NEW JERSEY FAMILY LEAVE INSURANCE
The State of New Jersey now provides 6 weeks of paid leave for medical issues. This leave is finances through a payroll tax on the employee; employers do not contribute to the coverage and incur no costs if an employee opts to take paid family leave. Employees of all private and governmental employers subject to the New Jersey Unemployment Compensation Law are covered.
Family Leave Insurance, or FLI, is available for:
- Bonding with a newborn or newly adopted child during the first 12 months after the child’s birth or adoption.
- Care of a seriously ill family member. Family member means child (biological, adopted, foster, stepchild, legal ward, or child of a civil union or domestic partner) less than 19 years of age; child over 19 and incapable of self-care; spouse; domestic partner; civil union partner; or parent of a covered individual.
Note that FLI may not be used for an employee’s own medical condition.
FLI to bond with a new child must be for a single continuous period unless the employer permits the employee to take leave in non-consecutive periods. In this case, each leave period must be at least seven days.
An employee may file for leave to care for a family member for six consecutive weeks, for intermittent weeks, or for 42 intermittent days during the 12-month period beginning with the first date of the claim.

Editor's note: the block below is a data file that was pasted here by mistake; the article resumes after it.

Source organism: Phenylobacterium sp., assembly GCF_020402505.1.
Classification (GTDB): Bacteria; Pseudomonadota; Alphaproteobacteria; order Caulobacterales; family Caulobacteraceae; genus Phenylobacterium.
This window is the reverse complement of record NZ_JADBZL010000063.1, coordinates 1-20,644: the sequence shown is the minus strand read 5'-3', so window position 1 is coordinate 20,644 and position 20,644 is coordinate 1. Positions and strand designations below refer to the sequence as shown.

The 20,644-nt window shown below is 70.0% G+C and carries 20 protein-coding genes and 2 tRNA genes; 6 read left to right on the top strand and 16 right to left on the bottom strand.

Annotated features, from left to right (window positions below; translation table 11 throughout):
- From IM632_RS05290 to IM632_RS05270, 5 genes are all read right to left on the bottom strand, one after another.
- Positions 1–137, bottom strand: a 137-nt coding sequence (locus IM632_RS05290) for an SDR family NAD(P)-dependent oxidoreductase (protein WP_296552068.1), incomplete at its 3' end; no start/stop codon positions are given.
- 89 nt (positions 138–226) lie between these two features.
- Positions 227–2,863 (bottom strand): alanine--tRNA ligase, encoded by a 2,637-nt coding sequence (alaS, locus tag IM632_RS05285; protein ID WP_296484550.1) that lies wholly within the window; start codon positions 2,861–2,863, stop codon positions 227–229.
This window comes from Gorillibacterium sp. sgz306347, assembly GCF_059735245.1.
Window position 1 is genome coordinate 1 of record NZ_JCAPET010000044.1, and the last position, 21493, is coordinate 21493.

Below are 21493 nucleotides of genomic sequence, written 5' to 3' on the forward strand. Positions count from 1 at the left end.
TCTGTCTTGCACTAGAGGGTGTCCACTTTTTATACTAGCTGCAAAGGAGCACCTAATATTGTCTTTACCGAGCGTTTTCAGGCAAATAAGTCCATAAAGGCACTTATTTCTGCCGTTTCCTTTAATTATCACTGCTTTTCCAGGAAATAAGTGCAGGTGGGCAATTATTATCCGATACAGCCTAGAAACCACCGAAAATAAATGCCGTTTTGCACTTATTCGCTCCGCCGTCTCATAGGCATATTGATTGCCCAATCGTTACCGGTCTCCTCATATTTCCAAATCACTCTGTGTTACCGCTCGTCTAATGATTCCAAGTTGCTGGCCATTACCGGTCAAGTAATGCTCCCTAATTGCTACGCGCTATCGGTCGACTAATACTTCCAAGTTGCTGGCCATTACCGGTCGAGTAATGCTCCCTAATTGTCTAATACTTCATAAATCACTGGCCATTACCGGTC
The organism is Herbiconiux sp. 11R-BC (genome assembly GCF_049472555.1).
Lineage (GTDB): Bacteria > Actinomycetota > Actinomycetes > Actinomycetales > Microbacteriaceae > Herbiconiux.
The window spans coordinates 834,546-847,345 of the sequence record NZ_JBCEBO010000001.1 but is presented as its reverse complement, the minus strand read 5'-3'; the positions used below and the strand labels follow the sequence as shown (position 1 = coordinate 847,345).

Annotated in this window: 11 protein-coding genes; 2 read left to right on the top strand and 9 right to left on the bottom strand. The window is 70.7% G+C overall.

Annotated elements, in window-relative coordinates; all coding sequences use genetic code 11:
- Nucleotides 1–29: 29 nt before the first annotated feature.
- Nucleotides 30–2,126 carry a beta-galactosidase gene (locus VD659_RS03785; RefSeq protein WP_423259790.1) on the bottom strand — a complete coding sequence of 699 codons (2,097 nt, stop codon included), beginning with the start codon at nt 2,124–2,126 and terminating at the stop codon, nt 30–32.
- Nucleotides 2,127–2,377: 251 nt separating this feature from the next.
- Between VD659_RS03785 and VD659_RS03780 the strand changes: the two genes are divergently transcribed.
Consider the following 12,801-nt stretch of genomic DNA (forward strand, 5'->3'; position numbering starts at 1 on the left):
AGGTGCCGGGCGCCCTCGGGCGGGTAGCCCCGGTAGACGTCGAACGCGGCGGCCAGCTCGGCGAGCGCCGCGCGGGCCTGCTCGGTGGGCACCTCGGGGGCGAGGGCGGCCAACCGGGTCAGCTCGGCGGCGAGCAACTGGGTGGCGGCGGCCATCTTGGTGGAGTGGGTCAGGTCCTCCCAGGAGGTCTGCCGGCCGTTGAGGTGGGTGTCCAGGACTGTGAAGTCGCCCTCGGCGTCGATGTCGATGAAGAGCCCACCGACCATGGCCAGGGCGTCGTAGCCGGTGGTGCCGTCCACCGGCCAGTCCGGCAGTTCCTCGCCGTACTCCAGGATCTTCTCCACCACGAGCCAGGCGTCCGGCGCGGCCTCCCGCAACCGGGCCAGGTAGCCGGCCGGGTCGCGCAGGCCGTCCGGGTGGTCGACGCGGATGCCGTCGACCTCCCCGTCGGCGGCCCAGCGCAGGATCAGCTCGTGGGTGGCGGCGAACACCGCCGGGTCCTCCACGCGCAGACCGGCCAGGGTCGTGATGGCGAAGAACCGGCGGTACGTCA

In order to establish a valid family leave claim, an employee must have worked for a New Jersey covered employer and earn:
- $145 or more per week during 20 calendar weeks in the base year; or
- $7,300 or more during the base year
The "Base Year" period is the 52 weeks immediately before the week in which family leave began. Only New Jersey covered wages earned during the base year period can be used to establish a valid claim.
Employees intending to take leave to bond with a newborn or newly adopted child must provide the employer 30 days notice, or risk a 2-week reduction in benefits, unless the time of the leave is unforeseeable or the time of the leave changes for unforeseeable reasons. Employees intending to take leave to care for a seriously ill family member must provide the employer with prior notice of the family leave in a reasonable manner, unless an emergency or other unforeseen circumstance makes this impractical.
Employees intending to take leave to care for a seriously ill family member on an intermittent basis must provide the employer with 15 days notice prior to the leave unless an emergency or other unforeseen circumstance makes this impractical.